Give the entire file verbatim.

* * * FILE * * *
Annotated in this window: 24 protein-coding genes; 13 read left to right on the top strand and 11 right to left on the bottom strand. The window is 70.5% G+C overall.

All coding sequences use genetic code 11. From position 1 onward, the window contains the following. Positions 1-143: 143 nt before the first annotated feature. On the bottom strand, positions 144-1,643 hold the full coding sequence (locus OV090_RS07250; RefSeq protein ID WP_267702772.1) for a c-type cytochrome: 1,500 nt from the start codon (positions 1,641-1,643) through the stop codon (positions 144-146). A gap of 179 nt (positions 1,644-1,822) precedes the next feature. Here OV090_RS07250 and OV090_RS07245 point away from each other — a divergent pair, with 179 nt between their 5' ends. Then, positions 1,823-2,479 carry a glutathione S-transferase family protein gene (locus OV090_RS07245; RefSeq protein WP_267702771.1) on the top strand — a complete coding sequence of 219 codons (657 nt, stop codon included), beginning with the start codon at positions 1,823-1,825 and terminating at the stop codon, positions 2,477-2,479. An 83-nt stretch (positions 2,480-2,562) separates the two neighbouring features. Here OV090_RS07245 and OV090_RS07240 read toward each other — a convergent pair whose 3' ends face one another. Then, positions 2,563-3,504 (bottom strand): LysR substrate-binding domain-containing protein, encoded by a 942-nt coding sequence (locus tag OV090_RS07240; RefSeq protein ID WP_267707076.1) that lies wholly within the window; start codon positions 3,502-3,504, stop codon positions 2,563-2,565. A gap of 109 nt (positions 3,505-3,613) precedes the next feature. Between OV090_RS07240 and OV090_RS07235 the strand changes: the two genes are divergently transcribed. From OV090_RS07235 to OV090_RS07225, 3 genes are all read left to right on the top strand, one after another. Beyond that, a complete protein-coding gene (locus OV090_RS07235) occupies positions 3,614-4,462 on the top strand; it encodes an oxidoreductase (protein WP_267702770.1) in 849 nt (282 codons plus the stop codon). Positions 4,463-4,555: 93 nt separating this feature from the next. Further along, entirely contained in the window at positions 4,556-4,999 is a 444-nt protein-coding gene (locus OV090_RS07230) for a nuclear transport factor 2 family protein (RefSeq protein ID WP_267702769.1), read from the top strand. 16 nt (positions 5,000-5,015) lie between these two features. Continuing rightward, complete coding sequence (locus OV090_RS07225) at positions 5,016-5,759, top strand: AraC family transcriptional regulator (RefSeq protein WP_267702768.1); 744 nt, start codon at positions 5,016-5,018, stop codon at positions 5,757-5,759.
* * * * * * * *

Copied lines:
Annotated in this window: 24 protein-coding genes; 13 read left to right on the top strand and 11 right to left on the bottom strand. The window is 70.5% G+C overall.

All coding sequences use genetic code 11. From position 1 onward, the window contains the following. Positions 1-143: 143 nt before the first annotated feature. On the bottom strand, positions 144-1,643 hold the full coding sequence (locus OV090_RS07250; RefSeq protein ID WP_267702772.1) for a c-type cytochrome: 1,500 nt from the start codon (positions 1,641-1,643) through the stop codon (positions 144-146). A gap of 179 nt (positions 1,644-1,822) precedes the next feature. Here OV090_RS07250 and OV090_RS07245 point away from each other — a divergent pair, with 179 nt between their 5' ends. Then, positions 1,823-2,479 carry a glutathione S-transferase family protein gene (locus OV090_RS07245; RefSeq protein WP_267702771.1) on the top strand — a complete coding sequence of 219 codons (657 nt, stop codon included), beginning with the start codon at positions 1,823-1,825 and terminating at the stop codon, positions 2,477-2,479. An 83-nt stretch (positions 2,480-2,562) separates the two neighbouring features. Here OV090_RS07245 and OV090_RS07240 read toward each other — a convergent pair whose 3' ends face one another. Then, positions 2,563-3,504 (bottom strand): LysR substrate-binding domain-containing protein, encoded by a 942-nt coding sequence (locus tag OV090_RS07240; RefSeq protein ID WP_267707076.1) that lies wholly within the window; start codon positions 3,502-3,504, stop codon positions 2,563-2,565. A gap of 109 nt (positions 3,505-3,613) precedes the next feature. Between OV090_RS07240 and OV090_RS07235 the strand changes: the two genes are divergently transcribed. From OV090_RS07235 to OV090_RS07225, 3 genes are all read left to right on the top strand, one after another. Beyond that, a complete protein-coding gene (locus OV090_RS07235) occupies positions 3,614-4,462 on the top strand; it encodes an oxidoreductase (protein WP_267702770.1) in 849 nt (282 codons plus the stop codon). Positions 4,463-4,555: 93 nt separating this feature from the next. Further along, entirely contained in the window at positions 4,556-4,999 is a 444-nt protein-coding gene (locus OV090_RS07230) for a nuclear transport factor 2 family protein (RefSeq protein ID WP_267702769.1), read from the top strand. 16 nt (positions 5,000-5,015) lie between these two features. Continuing rightward, complete coding sequence (locus OV090_RS07225) at positions 5,016-5,759, top strand: AraC family transcriptional regulator (RefSeq protein WP_267702768.1); 744 nt, start codon at positions 5,016-5,018, stop codon at positions 5,757-5,759.